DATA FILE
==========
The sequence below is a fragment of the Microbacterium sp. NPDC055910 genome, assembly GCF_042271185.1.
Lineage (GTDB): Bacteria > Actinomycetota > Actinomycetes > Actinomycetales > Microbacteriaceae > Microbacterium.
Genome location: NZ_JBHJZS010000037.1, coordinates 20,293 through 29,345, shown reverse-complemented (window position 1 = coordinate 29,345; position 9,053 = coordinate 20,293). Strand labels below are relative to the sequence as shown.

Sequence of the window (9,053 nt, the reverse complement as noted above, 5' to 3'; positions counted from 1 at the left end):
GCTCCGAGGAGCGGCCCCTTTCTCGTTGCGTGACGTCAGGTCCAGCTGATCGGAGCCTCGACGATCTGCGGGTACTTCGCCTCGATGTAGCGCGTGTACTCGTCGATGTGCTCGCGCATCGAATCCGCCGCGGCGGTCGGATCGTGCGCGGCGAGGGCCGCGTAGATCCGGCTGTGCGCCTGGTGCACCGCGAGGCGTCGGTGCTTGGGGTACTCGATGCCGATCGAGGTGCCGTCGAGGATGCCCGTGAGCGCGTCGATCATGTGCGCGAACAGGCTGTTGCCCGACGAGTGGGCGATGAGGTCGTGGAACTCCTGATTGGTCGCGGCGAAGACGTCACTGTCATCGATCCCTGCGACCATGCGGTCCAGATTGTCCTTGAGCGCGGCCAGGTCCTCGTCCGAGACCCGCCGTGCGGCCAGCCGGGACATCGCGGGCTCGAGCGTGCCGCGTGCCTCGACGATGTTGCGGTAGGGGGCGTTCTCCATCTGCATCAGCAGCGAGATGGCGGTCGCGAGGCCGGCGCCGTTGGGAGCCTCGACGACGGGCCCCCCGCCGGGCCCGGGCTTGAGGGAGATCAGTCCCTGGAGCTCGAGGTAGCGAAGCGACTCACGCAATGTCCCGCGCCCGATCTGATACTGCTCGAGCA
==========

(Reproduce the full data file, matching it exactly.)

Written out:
The sequence below is a fragment of the Microbacterium sp. NPDC055910 genome, assembly GCF_042271185.1.
Lineage (GTDB): Bacteria > Actinomycetota > Actinomycetes > Actinomycetales > Microbacteriaceae > Microbacterium.
Genome location: NZ_JBHJZS010000037.1, coordinates 20,293 through 29,345, shown reverse-complemented (window position 1 = coordinate 29,345; position 9,053 = coordinate 20,293). Strand labels below are relative to the sequence as shown.

Sequence of the window (9,053 nt, the reverse complement as noted above, 5' to 3'; positions counted from 1 at the left end):
GCTCCGAGGAGCGGCCCCTTTCTCGTTGCGTGACGTCAGGTCCAGCTGATCGGAGCCTCGACGATCTGCGGGTACTTCGCCTCGATGTAGCGCGTGTACTCGTCGATGTGCTCGCGCATCGAATCCGCCGCGGCGGTCGGATCGTGCGCGGCGAGGGCCGCGTAGATCCGGCTGTGCGCCTGGTGCACCGCGAGGCGTCGGTGCTTGGGGTACTCGATGCCGATCGAGGTGCCGTCGAGGATGCCCGTGAGCGCGTCGATCATGTGCGCGAACAGGCTGTTGCCCGACGAGTGGGCGATGAGGTCGTGGAACTCCTGATTGGTCGCGGCGAAGACGTCACTGTCATCGATCCCTGCGACCATGCGGTCCAGATTGTCCTTGAGCGCGGCCAGGTCCTCGTCCGAGACCCGCCGTGCGGCCAGCCGGGACATCGCGGGCTCGAGCGTGCCGCGTGCCTCGACGATGTTGCGGTAGGGGGCGTTCTCCATCTGCATCAGCAGCGAGATGGCGGTCGCGAGGCCGGCGCCGTTGGGAGCCTCGACGACGGGCCCCCCGCCGGGCCCGGGCTTGAGGGAGATCAGTCCCTGGAGCTCGAGGTAGCGAAGCGACTCACGCAATGTCCCGCGCCCGATCTGATACTGCTCGAGCA